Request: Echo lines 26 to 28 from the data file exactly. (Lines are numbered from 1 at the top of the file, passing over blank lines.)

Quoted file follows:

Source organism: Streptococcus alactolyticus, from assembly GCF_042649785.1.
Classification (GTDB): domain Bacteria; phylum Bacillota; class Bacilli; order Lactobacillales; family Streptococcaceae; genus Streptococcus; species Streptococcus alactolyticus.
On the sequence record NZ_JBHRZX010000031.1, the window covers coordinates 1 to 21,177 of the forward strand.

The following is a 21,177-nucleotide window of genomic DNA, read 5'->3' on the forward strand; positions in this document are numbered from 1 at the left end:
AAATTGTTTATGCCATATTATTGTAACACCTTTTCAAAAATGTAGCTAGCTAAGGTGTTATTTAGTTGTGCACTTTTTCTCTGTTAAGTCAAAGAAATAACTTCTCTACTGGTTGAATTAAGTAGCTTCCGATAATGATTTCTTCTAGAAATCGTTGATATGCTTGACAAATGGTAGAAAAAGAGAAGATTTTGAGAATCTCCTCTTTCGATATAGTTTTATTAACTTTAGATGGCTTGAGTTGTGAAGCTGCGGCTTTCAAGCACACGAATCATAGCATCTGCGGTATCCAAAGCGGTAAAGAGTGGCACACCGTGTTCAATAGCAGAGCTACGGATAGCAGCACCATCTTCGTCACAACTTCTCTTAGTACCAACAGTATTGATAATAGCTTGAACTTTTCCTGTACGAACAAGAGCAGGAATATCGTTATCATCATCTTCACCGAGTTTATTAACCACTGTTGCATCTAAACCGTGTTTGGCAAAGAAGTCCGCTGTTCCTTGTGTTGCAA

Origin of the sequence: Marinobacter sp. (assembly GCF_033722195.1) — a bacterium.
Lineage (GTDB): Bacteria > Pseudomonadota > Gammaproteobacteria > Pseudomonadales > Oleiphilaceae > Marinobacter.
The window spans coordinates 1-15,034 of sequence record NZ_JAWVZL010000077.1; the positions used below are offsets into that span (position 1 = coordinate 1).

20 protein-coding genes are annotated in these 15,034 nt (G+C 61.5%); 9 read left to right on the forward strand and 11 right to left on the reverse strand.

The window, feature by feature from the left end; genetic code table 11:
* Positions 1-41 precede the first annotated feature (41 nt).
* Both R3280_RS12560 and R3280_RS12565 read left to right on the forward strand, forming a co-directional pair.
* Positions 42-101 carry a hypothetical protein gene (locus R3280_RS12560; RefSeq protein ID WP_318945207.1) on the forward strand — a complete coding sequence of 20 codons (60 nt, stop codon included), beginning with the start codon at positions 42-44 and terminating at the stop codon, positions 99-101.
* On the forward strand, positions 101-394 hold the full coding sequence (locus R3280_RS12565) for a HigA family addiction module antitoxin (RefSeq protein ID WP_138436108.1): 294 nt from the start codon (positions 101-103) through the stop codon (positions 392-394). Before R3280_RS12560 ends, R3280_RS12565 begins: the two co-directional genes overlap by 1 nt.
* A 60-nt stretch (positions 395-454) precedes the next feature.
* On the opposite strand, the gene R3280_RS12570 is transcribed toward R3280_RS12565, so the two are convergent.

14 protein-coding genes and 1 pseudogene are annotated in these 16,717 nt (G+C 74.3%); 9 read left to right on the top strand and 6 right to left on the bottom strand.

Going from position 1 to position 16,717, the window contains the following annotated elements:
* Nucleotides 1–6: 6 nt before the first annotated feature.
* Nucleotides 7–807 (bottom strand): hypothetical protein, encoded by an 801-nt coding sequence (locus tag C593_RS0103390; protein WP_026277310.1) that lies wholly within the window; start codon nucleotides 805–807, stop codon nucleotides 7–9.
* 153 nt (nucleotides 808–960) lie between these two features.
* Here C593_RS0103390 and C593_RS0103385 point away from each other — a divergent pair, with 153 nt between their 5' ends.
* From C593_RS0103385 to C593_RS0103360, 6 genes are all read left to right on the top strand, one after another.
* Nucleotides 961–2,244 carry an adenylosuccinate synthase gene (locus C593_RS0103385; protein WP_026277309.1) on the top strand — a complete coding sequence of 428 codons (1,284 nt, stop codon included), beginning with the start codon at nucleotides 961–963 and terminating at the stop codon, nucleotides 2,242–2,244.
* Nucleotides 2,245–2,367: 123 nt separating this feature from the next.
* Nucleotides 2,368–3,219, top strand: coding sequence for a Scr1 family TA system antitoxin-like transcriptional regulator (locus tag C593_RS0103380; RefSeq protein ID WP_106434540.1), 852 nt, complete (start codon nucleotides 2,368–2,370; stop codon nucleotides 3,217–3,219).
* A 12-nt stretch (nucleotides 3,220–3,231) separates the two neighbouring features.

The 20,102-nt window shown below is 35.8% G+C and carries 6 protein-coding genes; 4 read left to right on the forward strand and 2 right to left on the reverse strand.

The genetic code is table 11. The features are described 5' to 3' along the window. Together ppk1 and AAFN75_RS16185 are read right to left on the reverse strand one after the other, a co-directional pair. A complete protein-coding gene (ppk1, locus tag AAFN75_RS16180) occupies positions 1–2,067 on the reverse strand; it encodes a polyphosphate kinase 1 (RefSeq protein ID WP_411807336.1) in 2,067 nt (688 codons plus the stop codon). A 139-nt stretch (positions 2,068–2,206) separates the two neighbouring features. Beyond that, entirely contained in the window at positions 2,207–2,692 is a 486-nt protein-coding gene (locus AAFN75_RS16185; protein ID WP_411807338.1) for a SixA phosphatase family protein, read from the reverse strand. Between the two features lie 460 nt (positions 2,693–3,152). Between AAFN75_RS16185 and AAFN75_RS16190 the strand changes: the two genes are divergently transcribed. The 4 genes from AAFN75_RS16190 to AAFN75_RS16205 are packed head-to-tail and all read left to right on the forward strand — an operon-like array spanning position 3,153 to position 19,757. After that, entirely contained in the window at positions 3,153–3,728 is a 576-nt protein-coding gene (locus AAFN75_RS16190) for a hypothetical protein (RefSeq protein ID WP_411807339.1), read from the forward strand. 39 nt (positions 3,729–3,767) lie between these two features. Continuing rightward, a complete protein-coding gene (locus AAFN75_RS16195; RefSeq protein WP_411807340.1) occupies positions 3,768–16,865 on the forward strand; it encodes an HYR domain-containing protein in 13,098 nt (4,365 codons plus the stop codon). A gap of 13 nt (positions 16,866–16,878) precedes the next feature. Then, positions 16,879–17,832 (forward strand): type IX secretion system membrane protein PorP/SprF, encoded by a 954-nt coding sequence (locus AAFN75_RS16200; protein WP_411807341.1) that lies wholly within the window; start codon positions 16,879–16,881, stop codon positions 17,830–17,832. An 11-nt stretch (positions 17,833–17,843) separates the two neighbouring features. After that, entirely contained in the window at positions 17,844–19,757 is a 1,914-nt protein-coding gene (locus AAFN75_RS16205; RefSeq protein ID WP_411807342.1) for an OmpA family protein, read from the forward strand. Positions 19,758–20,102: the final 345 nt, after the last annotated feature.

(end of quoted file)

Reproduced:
* Nucleotides 2,368–3,219, top strand: coding sequence for a Scr1 family TA system antitoxin-like transcriptional regulator (locus tag C593_RS0103380; RefSeq protein ID WP_106434540.1), 852 nt, complete (start codon nucleotides 2,368–2,370; stop codon nucleotides 3,217–3,219).
* A 12-nt stretch (nucleotides 3,220–3,231) separates the two neighbouring features.

The 20,102-nt window shown below is 35.8% G+C and carries 6 protein-coding genes; 4 read left to right on the forward strand and 2 right to left on the reverse strand.